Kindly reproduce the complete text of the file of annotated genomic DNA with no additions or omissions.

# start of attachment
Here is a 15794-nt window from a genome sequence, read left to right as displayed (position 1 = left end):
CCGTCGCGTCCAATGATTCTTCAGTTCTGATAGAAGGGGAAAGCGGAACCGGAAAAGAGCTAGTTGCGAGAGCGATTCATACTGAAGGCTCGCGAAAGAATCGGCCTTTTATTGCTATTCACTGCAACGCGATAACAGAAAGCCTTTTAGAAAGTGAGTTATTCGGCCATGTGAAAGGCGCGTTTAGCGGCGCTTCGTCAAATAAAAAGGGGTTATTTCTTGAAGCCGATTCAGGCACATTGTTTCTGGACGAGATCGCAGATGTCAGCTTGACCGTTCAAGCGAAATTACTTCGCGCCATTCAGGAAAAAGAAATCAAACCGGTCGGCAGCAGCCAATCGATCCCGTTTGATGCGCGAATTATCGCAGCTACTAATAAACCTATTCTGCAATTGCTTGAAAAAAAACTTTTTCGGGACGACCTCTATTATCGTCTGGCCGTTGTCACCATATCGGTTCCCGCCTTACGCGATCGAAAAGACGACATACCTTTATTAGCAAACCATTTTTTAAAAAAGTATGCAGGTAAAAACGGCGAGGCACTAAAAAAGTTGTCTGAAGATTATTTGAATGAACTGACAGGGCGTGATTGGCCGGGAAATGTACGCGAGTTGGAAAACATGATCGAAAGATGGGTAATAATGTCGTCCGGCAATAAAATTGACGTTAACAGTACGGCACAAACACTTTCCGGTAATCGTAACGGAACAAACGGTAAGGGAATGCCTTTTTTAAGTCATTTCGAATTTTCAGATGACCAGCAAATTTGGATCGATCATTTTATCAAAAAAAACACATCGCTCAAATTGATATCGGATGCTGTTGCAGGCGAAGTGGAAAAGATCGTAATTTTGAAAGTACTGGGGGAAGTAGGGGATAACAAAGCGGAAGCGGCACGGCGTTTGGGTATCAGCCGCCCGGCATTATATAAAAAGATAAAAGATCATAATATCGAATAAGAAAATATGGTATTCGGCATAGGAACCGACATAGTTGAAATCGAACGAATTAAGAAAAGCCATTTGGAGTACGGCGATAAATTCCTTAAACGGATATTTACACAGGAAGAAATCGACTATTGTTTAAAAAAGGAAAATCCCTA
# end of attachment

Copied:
Here is a 15794-nt window from a genome sequence, read left to right as displayed (position 1 = left end):
CCGTCGCGTCCAATGATTCTTCAGTTCTGATAGAAGGGGAAAGCGGAACCGGAAAAGAGCTAGTTGCGAGAGCGATTCATACTGAAGGCTCGCGAAAGAATCGGCCTTTTATTGCTATTCACTGCAACGCGATAACAGAAAGCCTTTTAGAAAGTGAGTTATTCGGCCATGTGAAAGGCGCGTTTAGCGGCGCTTCGTCAAATAAAAAGGGGTTATTTCTTGAAGCCGATTCAGGCACATTGTTTCTGGACGAGATCGCAGATGTCAGCTTGACCGTTCAAGCGAAATTACTTCGCGCCATTCAGGAAAAAGAAATCAAACCGGTCGGCAGCAGCCAATCGATCCCGTTTGATGCGCGAATTATCGCAGCTACTAATAAACCTATTCTGCAATTGCTTGAAAAAAAACTTTTTCGGGACGACCTCTATTATCGTCTGGCCGTTGTCACCATATCGGTTCCCGCCTTACGCGATCGAAAAGACGACATACCTTTATTAGCAAACCATTTTTTAAAAAAGTATGCAGGTAAAAACGGCGAGGCACTAAAAAAGTTGTCTGAAGATTATTTGAATGAACTGACAGGGCGTGATTGGCCGGGAAATGTACGCGAGTTGGAAAACATGATCGAAAGATGGGTAATAATGTCGTCCGGCAATAAAATTGACGTTAACAGTACGGCACAAACACTTTCCGGTAATCGTAACGGAACAAACGGTAAGGGAATGCCTTTTTTAAGTCATTTCGAATTTTCAGATGACCAGCAAATTTGGATCGATCATTTTATCAAAAAAAACACATCGCTCAAATTGATATCGGATGCTGTTGCAGGCGAAGTGGAAAAGATCGTAATTTTGAAAGTACTGGGGGAAGTAGGGGATAACAAAGCGGAAGCGGCACGGCGTTTGGGTATCAGCCGCCCGGCATTATATAAAAAGATAAAAGATCATAATATCGAATAAGAAAATATGGTATTCGGCATAGGAACCGACATAGTTGAAATCGAACGAATTAAGAAAAGCCATTTGGAGTACGGCGATAAATTCCTTAAACGGATATTTACACAGGAAGAAATCGACTATTGTTTAAAAAAGGAAAATCCCTA